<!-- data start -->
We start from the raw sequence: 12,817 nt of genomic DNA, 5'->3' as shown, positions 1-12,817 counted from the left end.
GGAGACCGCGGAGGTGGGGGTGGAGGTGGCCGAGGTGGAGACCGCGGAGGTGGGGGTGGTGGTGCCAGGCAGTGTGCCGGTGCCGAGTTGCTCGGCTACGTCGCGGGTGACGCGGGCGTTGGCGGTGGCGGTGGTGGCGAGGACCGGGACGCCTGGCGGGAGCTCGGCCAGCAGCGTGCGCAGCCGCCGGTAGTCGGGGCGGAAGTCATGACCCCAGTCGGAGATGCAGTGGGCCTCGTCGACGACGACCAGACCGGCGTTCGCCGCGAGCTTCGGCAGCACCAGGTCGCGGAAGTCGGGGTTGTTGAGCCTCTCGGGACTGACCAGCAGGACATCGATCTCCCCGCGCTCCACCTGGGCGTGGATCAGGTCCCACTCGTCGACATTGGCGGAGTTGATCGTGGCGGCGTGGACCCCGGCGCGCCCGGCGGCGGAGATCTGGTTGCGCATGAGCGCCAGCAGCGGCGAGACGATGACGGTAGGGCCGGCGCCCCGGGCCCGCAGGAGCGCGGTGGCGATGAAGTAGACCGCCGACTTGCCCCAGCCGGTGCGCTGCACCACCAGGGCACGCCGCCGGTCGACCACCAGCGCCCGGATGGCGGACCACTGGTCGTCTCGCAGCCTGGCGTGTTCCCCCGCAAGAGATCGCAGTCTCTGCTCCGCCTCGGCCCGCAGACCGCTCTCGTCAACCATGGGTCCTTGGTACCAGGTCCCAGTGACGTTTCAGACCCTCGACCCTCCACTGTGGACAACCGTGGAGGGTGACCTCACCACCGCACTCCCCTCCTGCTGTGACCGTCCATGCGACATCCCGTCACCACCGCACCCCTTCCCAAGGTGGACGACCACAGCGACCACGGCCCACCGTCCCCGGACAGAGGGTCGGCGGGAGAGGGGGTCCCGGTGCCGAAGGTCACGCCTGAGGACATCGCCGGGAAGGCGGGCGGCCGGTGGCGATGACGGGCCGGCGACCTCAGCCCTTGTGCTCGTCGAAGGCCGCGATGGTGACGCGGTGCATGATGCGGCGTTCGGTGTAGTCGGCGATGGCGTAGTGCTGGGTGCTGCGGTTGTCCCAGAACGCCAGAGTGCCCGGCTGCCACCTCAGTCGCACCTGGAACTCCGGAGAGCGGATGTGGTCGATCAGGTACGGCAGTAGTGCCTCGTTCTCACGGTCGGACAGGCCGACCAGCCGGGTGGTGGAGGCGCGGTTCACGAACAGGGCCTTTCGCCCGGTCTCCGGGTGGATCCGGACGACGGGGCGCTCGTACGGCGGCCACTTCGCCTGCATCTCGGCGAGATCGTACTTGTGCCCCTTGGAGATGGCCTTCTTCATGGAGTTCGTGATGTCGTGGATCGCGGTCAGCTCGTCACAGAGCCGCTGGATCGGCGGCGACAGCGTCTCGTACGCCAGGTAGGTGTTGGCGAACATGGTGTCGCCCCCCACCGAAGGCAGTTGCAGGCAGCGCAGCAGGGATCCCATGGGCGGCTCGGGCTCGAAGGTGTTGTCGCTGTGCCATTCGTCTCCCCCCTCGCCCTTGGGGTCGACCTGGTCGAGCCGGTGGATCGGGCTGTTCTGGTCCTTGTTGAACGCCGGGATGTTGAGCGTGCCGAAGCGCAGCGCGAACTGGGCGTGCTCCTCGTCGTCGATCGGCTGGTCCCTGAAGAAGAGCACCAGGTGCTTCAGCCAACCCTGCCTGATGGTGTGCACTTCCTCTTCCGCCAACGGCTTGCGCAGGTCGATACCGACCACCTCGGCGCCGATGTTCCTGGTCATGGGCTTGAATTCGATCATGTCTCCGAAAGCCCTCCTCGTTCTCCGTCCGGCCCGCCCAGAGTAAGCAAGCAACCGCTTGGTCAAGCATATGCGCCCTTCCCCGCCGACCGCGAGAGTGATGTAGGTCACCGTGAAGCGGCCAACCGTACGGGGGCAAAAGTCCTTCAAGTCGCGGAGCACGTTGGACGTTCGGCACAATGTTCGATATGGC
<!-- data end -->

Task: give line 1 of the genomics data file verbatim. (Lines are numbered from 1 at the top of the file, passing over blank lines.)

We start from the raw sequence: 12,817 nt of genomic DNA, 5'->3' as shown, positions 1-12,817 counted from the left end.